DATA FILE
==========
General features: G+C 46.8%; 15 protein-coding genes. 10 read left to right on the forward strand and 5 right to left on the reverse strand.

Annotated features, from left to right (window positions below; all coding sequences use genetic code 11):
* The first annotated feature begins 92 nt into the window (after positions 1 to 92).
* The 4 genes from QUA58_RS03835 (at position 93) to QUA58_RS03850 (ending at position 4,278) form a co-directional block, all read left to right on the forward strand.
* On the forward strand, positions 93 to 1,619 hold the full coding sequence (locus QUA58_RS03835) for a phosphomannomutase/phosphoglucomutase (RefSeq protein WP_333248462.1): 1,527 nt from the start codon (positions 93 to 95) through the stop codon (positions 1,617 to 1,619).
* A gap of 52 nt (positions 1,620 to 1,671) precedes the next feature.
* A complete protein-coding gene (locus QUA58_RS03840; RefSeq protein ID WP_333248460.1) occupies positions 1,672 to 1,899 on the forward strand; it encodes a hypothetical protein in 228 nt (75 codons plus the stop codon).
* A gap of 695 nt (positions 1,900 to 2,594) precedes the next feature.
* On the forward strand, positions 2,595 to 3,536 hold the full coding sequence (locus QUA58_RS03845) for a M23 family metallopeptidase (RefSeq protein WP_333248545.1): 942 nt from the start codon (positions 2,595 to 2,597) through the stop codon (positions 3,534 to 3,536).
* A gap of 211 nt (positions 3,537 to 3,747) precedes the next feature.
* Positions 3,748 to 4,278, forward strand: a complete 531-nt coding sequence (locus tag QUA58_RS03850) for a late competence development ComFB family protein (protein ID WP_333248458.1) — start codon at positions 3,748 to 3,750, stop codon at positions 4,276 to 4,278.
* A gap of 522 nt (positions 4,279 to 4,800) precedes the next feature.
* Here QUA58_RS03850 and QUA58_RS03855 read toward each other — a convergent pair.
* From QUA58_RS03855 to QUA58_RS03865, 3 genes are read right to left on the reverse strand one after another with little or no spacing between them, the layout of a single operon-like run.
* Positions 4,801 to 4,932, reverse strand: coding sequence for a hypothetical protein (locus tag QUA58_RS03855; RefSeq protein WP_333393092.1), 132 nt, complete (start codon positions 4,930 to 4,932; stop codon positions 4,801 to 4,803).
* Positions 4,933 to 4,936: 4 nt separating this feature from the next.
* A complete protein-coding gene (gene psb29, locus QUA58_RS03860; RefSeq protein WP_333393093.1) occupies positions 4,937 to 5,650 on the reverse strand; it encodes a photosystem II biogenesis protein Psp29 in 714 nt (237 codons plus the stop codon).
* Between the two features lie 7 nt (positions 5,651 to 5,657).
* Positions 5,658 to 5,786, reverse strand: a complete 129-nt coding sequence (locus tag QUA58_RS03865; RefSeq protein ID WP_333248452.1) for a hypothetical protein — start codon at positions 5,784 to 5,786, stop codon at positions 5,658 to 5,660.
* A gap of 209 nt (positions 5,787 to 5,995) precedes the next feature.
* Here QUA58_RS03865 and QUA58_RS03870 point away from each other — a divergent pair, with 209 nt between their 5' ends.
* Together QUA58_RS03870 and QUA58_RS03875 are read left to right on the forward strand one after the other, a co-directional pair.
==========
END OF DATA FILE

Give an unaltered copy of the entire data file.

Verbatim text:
General features: G+C 46.8%; 15 protein-coding genes. 10 read left to right on the forward strand and 5 right to left on the reverse strand.

Annotated features, from left to right (window positions below; all coding sequences use genetic code 11):
* The first annotated feature begins 92 nt into the window (after positions 1 to 92).
* The 4 genes from QUA58_RS03835 (at position 93) to QUA58_RS03850 (ending at position 4,278) form a co-directional block, all read left to right on the forward strand.
* On the forward strand, positions 93 to 1,619 hold the full coding sequence (locus QUA58_RS03835) for a phosphomannomutase/phosphoglucomutase (RefSeq protein WP_333248462.1): 1,527 nt from the start codon (positions 93 to 95) through the stop codon (positions 1,617 to 1,619).
* A gap of 52 nt (positions 1,620 to 1,671) precedes the next feature.
* A complete protein-coding gene (locus QUA58_RS03840; RefSeq protein ID WP_333248460.1) occupies positions 1,672 to 1,899 on the forward strand; it encodes a hypothetical protein in 228 nt (75 codons plus the stop codon).
* A gap of 695 nt (positions 1,900 to 2,594) precedes the next feature.
* On the forward strand, positions 2,595 to 3,536 hold the full coding sequence (locus QUA58_RS03845) for a M23 family metallopeptidase (RefSeq protein WP_333248545.1): 942 nt from the start codon (positions 2,595 to 2,597) through the stop codon (positions 3,534 to 3,536).
* A gap of 211 nt (positions 3,537 to 3,747) precedes the next feature.
* Positions 3,748 to 4,278, forward strand: a complete 531-nt coding sequence (locus tag QUA58_RS03850) for a late competence development ComFB family protein (protein ID WP_333248458.1) — start codon at positions 3,748 to 3,750, stop codon at positions 4,276 to 4,278.
* A gap of 522 nt (positions 4,279 to 4,800) precedes the next feature.
* Here QUA58_RS03850 and QUA58_RS03855 read toward each other — a convergent pair.
* From QUA58_RS03855 to QUA58_RS03865, 3 genes are read right to left on the reverse strand one after another with little or no spacing between them, the layout of a single operon-like run.
* Positions 4,801 to 4,932, reverse strand: coding sequence for a hypothetical protein (locus tag QUA58_RS03855; RefSeq protein WP_333393092.1), 132 nt, complete (start codon positions 4,930 to 4,932; stop codon positions 4,801 to 4,803).
* Positions 4,933 to 4,936: 4 nt separating this feature from the next.
* A complete protein-coding gene (gene psb29, locus QUA58_RS03860; RefSeq protein WP_333393093.1) occupies positions 4,937 to 5,650 on the reverse strand; it encodes a photosystem II biogenesis protein Psp29 in 714 nt (237 codons plus the stop codon).
* Between the two features lie 7 nt (positions 5,651 to 5,657).
* Positions 5,658 to 5,786, reverse strand: a complete 129-nt coding sequence (locus tag QUA58_RS03865; RefSeq protein ID WP_333248452.1) for a hypothetical protein — start codon at positions 5,784 to 5,786, stop codon at positions 5,658 to 5,660.
* A gap of 209 nt (positions 5,787 to 5,995) precedes the next feature.
* Here QUA58_RS03865 and QUA58_RS03870 point away from each other — a divergent pair, with 209 nt between their 5' ends.
* Together QUA58_RS03870 and QUA58_RS03875 are read left to right on the forward strand one after the other, a co-directional pair.